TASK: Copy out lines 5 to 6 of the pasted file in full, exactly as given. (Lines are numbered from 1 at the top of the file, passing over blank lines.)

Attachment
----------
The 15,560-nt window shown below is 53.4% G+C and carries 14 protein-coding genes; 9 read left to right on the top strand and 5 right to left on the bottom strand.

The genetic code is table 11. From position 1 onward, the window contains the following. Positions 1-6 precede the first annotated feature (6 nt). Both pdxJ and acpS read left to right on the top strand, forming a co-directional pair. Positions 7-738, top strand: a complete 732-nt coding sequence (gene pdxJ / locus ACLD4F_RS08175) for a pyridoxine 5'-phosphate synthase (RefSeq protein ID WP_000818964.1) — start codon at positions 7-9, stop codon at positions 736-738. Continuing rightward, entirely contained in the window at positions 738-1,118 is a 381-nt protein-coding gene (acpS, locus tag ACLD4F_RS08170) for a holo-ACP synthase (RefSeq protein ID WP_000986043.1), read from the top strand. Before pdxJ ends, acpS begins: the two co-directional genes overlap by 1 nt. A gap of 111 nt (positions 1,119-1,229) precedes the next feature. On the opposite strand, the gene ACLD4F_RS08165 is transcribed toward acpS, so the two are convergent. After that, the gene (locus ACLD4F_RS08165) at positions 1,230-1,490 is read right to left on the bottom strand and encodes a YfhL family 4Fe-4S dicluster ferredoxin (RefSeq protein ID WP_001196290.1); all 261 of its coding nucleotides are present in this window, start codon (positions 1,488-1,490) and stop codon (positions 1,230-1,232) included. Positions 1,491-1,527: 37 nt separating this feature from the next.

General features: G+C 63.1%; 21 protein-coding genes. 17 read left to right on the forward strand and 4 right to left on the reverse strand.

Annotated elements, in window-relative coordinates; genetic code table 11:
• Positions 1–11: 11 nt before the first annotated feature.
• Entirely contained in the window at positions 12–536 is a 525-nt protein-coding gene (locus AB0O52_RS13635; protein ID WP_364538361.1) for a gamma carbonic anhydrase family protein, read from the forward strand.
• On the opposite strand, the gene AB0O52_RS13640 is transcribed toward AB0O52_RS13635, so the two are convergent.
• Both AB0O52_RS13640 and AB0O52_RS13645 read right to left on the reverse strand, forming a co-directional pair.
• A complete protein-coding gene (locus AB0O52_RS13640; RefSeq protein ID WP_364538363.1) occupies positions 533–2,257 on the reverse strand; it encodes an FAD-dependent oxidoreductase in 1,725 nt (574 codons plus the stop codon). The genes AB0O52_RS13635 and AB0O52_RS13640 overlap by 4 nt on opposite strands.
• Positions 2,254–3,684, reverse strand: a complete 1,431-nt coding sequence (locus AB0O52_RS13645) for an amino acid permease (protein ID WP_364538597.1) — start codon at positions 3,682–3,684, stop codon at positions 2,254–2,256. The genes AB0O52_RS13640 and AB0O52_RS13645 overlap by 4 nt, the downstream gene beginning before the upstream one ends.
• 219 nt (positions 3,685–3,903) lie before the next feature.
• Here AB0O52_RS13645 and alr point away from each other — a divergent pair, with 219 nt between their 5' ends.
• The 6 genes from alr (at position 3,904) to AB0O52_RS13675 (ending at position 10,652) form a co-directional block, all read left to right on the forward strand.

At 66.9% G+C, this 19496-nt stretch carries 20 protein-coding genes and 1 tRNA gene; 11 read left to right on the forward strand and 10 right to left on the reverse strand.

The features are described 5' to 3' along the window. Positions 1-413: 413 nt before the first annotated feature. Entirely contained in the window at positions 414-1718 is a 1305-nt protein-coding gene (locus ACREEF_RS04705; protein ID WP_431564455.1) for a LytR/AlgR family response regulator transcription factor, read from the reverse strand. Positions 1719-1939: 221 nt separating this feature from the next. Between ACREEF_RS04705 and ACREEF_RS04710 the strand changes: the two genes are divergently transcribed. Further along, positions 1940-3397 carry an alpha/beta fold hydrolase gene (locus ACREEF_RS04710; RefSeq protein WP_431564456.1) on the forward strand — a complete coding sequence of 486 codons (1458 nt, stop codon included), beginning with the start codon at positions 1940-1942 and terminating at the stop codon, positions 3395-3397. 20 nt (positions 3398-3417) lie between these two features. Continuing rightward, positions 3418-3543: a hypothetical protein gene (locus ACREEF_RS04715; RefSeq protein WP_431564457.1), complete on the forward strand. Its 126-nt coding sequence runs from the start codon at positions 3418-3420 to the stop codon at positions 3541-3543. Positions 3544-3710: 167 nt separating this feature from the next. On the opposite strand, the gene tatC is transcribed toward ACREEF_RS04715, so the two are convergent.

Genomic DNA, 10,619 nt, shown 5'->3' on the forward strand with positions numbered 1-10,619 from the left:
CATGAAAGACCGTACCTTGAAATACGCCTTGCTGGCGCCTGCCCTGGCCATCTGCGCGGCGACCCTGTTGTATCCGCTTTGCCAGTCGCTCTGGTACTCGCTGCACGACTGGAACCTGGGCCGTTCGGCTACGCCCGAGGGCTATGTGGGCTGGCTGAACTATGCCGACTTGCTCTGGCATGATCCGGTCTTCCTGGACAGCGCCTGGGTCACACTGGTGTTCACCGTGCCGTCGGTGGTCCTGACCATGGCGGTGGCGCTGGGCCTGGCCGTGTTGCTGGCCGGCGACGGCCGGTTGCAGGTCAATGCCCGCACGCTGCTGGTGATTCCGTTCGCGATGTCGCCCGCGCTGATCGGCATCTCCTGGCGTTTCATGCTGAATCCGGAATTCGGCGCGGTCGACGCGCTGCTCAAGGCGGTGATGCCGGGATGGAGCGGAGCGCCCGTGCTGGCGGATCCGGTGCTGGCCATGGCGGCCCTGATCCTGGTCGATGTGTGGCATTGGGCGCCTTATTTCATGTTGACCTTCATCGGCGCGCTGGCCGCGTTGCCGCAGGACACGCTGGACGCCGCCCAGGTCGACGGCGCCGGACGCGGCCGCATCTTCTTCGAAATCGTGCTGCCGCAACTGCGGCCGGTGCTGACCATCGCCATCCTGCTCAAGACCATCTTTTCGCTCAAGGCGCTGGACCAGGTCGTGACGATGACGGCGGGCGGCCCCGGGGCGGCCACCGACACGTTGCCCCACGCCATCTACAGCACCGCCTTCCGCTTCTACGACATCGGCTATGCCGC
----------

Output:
• Positions 1–11: 11 nt before the first annotated feature.
• Entirely contained in the window at positions 12–536 is a 525-nt protein-coding gene (locus AB0O52_RS13635; protein ID WP_364538361.1) for a gamma carbonic anhydrase family protein, read from the forward strand.